The Polish city of Gdansk is saying farewell to its mayor, who was stabbed to death at a charity concert. The suspected attacker’s mother has told police she was concerned that her son was planning political revenge.
Residents of Gdansk have been mourning the killing of their mayor, Pawel Adamowicz, all this week. Around the city, people have appeared contemplative and teary-eyed. They’ve lit candles and have posted signs like one seen near the city’s European Solidarity Centre (ECS) that reads, “Pawel, thank you. The people of Gdansk won’t forget you.”
ECS was one of the murdered mayor’s major projects. It is a reminder of the city’s central role in the anti-Soviet Solidarity Movement in the 1980s. Now, it’s where the late mayor has been lying in state, accompanied by a condolence book. Mourners have waited for hours in long lines to give their personal farewells. Schools and public buildings have put out black-and-white photos of the mayor with black ribbons. They aren’t official photos, but images showing Adamowicz during less formal moments.
His staff has described him as “tireless” and always full of new ideas.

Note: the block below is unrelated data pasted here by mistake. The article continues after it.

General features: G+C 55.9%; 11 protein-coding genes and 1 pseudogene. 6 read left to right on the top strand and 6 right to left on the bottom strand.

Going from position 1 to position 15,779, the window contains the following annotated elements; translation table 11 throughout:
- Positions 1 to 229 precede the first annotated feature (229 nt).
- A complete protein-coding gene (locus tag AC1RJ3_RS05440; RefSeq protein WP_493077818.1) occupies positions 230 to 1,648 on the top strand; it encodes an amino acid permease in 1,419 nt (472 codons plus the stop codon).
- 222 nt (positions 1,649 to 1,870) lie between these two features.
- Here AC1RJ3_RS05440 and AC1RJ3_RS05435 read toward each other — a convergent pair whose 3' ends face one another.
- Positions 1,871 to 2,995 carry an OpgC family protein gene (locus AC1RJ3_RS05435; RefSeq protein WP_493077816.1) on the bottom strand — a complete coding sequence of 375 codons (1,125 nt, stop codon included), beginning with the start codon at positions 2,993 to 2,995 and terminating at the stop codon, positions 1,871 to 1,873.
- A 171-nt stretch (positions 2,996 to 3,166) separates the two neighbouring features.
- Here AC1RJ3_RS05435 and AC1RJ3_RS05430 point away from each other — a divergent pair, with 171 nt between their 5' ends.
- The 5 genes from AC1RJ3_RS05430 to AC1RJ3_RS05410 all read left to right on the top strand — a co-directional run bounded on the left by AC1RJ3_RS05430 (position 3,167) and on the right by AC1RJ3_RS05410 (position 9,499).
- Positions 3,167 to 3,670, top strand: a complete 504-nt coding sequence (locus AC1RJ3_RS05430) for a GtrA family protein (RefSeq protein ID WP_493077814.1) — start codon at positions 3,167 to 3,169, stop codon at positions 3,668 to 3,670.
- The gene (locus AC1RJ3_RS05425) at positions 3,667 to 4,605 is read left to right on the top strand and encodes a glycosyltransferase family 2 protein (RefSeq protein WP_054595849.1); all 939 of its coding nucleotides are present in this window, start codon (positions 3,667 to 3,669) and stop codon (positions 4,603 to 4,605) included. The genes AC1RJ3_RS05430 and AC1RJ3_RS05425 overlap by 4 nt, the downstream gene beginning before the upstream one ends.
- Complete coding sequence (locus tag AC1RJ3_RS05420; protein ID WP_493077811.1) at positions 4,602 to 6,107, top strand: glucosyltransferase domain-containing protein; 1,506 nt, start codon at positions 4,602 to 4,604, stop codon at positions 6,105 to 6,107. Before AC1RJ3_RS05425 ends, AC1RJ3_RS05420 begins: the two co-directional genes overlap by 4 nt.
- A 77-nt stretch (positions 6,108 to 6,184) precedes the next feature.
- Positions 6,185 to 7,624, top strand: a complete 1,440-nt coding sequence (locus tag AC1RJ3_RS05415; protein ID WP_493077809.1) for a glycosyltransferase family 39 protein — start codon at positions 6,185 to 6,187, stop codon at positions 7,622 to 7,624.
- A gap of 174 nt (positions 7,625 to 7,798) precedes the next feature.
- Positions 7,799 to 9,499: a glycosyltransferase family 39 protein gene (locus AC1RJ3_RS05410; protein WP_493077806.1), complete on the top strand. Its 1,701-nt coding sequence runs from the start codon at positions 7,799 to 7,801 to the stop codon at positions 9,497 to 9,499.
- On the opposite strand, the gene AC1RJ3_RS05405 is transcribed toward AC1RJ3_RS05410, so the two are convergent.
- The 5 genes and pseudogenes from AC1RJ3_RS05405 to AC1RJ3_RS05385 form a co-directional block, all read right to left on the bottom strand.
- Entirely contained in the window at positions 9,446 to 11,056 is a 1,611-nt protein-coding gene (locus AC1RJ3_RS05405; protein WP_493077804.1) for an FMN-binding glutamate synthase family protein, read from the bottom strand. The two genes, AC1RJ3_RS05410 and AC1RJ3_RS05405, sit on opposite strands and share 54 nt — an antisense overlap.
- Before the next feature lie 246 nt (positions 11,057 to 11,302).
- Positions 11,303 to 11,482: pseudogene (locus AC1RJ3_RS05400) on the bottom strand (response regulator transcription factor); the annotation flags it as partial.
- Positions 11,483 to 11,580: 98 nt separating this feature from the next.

“Working with him was like combat exercise. There were long workdays, sometimes as long as 12 hours. He taught us all a lot. He was a feisty person, but his firm stance on values meant dealing with hateful attacks,” said Magdalena Skorupko-Kaczmarek, the Gdansk city hall spokeswoman.
“There can be no submission to hate speech, violence, or words that can harm and kill,” Gdansk’s deputy mayor, Piotr Kowalczuk, said. That applies to the suspect’s family, he added. “They, too, are going through their own trauma,” he wrote on Facebook.
The suspect’s mother went to police before the attack, Kowalczuk said based on speaking with her, to report her son’s unstable psychological condition. The 27-year-old man had been released from prison in December after serving more than five years for bank robbery. She said she was concerned her son posed a threat to others because he blamed politicians for his situation. The Gdansk police confirmed her report.
For the deputy mayor, who is concerned about the family suffering retribution for the murder, supporting them is a gesture of goodwill that Adamowicz would have wanted.
The mayor’s widow, Magdalena Adamowicz, spoke to a crowd of thousands gathered at the ECS. She called out the problem of hate speech and the country’s bitter divisions, accompanied by harsh verbal attacks on political opposition in the last few years. Many Poles have cited this caustic atmosphere as the deeper cause of the fatal attack.
“It’s hard to believe that there can be so much hate,” Magdalena Adamowicz said. “You remember him laughing with people on the street. Let’s approach each other in a friendly manner. Let’s love each other, like Pawel often said. His death will not be for nothing.”